* Icahn urges Motorola to explore alternatives for patents
* Interest from Google seen high after it lost Nortel sale
* Analysts skeptical Motorola would sell off its patents
* Shares jump, analysts say Motorola undervalued
(Adds Motorola and analyst comment, updates stock, context)
By Sinead Carew
NEW YORK, July 21 Billionaire investor Carl
Icahn urged Motorola (MMI.N) to shop around its patent
portfolio to cash in on interest in wireless technology from
companies like Google Inc (GOOG.O) and Apple Inc (AAPL.O).
Shares of Motorola Mobility Holdings Inc rose as much as 23
percent on Thursday as investors bet on a high valuation for
the patents, after a hotly contested Nortel patent auction
fetched $4.5 billion in early July.
Shares of InterDigital Inc (IDCC.O), another big wireless
patent holder, have gained nearly 80 percent since it said it
would review its options this week. [ID:nL3E7IJ2AD]
Icahn, Motorola's biggest shareholder with an 11.36 percent
stake, started talks with the company on Wednesday about
exploring "alternatives regarding its patent portfolio to
enhance shareholder value," according to regulatory filing.
He did not suggest specific options but said "there may be
multiple ways" to realize more value from the patents.
He said that Motorola's patent portfolio is substantially
larger than the 6,000 patents Nortel sold to a group including
Apple, Microsoft (MSFT.O) and Research in Motion Ltd RIM.TO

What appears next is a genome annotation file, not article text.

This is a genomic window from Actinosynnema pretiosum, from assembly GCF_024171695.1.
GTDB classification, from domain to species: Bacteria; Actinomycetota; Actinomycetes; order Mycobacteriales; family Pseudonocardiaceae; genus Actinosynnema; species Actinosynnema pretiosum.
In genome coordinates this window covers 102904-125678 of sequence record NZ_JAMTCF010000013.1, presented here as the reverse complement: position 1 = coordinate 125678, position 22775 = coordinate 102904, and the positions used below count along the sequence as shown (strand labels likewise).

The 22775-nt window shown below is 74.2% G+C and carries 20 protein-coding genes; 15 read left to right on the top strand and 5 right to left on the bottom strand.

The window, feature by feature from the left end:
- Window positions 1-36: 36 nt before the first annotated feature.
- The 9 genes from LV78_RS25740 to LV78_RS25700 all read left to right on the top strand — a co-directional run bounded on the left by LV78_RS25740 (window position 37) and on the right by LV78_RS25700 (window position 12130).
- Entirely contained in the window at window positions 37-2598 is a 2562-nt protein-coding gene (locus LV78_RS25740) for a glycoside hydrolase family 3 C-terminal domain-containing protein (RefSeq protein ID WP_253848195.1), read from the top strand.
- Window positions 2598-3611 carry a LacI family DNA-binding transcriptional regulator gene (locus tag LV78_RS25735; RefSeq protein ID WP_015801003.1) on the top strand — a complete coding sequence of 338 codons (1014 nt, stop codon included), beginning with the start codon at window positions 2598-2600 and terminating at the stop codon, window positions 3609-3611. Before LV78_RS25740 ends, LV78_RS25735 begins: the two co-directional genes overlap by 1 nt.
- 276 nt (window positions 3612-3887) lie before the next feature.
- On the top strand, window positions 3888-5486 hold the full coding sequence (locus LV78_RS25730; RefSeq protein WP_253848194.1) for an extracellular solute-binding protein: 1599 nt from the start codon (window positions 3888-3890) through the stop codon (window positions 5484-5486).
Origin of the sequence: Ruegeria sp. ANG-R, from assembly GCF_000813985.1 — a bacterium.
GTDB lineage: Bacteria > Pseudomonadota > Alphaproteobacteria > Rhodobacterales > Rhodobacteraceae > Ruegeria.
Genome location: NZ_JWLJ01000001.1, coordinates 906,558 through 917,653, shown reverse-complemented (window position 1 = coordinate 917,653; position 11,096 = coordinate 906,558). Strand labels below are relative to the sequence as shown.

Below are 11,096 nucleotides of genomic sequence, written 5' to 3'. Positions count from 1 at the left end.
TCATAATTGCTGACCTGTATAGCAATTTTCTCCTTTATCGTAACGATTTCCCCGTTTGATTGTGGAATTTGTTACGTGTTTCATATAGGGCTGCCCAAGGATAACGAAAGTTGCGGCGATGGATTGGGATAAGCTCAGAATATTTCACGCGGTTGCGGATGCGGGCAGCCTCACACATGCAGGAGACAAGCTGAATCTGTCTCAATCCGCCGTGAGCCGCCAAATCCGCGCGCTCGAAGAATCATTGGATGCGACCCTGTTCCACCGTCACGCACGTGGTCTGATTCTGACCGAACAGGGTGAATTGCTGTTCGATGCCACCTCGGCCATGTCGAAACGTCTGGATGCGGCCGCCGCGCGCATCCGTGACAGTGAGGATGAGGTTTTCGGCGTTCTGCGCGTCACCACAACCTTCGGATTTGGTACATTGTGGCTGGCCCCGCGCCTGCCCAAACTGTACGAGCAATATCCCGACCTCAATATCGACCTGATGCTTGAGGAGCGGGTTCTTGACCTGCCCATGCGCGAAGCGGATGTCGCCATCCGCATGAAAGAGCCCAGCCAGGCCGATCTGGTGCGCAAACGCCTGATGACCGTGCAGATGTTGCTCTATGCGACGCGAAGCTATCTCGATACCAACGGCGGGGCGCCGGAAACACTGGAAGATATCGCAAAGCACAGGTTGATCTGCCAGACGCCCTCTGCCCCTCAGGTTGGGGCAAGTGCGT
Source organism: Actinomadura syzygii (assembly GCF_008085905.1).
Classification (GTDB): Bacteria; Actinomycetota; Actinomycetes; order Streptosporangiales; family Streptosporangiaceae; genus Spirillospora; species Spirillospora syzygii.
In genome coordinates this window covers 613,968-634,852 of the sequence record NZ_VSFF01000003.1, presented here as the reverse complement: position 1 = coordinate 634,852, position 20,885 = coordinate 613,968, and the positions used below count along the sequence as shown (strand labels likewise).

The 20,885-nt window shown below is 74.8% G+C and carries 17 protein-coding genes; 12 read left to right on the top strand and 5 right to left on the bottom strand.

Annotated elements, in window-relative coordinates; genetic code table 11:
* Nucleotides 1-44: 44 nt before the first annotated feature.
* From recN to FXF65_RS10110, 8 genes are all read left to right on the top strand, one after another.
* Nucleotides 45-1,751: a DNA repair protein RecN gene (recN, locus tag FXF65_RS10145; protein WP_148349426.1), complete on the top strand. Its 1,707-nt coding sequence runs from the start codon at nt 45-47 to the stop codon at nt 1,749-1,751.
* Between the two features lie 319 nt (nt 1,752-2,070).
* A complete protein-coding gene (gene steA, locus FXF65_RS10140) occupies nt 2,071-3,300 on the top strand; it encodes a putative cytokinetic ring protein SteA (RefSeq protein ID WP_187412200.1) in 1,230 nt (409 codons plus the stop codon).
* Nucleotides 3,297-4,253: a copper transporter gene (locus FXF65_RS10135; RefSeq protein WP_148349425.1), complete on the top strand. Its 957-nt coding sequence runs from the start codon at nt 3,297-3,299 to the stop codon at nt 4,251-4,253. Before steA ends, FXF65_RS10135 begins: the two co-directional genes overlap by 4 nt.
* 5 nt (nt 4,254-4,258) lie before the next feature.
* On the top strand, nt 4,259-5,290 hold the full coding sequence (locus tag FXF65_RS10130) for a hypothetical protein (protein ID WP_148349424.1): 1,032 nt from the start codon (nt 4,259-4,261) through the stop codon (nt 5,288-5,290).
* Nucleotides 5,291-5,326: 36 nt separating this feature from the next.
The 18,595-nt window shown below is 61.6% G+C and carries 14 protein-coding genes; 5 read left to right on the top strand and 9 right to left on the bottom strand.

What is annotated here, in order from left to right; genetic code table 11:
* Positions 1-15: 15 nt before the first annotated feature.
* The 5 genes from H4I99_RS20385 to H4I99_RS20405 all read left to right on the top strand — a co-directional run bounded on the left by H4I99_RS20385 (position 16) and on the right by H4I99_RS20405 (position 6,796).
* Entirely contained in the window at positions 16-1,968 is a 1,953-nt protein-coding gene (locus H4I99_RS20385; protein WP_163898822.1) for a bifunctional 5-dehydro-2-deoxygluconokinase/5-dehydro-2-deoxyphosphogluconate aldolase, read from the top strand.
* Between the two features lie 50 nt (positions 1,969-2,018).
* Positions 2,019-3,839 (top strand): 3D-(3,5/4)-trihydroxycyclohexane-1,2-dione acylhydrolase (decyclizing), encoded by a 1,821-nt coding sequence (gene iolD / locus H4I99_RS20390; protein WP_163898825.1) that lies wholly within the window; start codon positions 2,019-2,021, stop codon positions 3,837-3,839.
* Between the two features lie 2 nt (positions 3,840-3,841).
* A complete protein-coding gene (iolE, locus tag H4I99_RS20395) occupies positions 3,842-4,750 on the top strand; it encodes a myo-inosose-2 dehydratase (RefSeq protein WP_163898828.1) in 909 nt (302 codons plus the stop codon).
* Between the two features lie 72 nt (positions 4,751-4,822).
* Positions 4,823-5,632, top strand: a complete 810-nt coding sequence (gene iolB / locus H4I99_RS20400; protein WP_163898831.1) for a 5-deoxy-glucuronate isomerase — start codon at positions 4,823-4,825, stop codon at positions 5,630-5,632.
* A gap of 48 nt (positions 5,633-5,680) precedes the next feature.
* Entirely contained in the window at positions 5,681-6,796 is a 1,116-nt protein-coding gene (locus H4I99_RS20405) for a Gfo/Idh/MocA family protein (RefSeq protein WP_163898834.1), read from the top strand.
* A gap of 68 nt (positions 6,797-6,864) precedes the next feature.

RIMM.O that outbid Google.
Motorola said it always reviews its options, but declined
to give specifics.
The company, which holds 17,000 approved patents and has
another 7,500 pending approval, said its ability to develop
innovative products and grow revenue is in part attributed "to
the fact that it has one of the strongest and most respected
patent portfolios in the industry."
Technology companies hold patents to force rivals to pay
fees for using their technology or to form cross-licensing
agreements. One analyst questioned whether a large patent sale
made sense for Motorola, despite Icahn's move.
"He'll be in management's ear. I don't know that he's
pushing for a sale of core patents or a revamped licensing
program or the sale of some patents," Avian Securities analyst
Matthew Thornton said. "It's good news. It draws attention to a
Shares of Motorola closed up 12.4 percent on Thursday,
boosting its market capitalization to about $7.4 billion.
OPPORTUNITY FOR GOOGLE?
Icahn became an investor in Motorola Inc after the
company's business started to go downhill in 2006 as its phones
became less popular. He criticized management at the time and
pushed for a breakup of the company to improve its valuation.
Motorola has since hired a new chief executive and split
off Motorola Solutions Inc (MSI.N) at the start of this year.
A major sale of patents would reduce Motorola Mobility to
largely a hardware maker, since its smartphones run on Google's
Icahn did not cite any parties that might be interested in
Motorola's patents, though Google is expected to be interested
in buying wireless patents because some experts say it has a
weak IP portfolio.
Google could strike a deal with Motorola to use the handset
maker's patent portfolio to protect Android phone makers from
lawsuits from rivals. Apple has sued Samsung Electronics Co
(005930.KS) and HTC Corp (2498.TW) for patent infringement.
"They're likely already receiving a lot of revenue from
their patents," said Morgan Keegan analyst Tavis McCourt. "It's
unclear what they can do to create more value from the patent
portfolio ... without just selling the company."
ThinkEquity analyst Mark McKechnie said Motorola deserves a
higher valuation because of its wireless patents.
Motorola shares closed $2.78, or 12 percent higher, at
$25.19 on the New York Stock Exchange. The rose as high as
$27.68 after the Icahn comments.
(Editing by Richard Chang, Tiffany Wu and Robert MacMillan)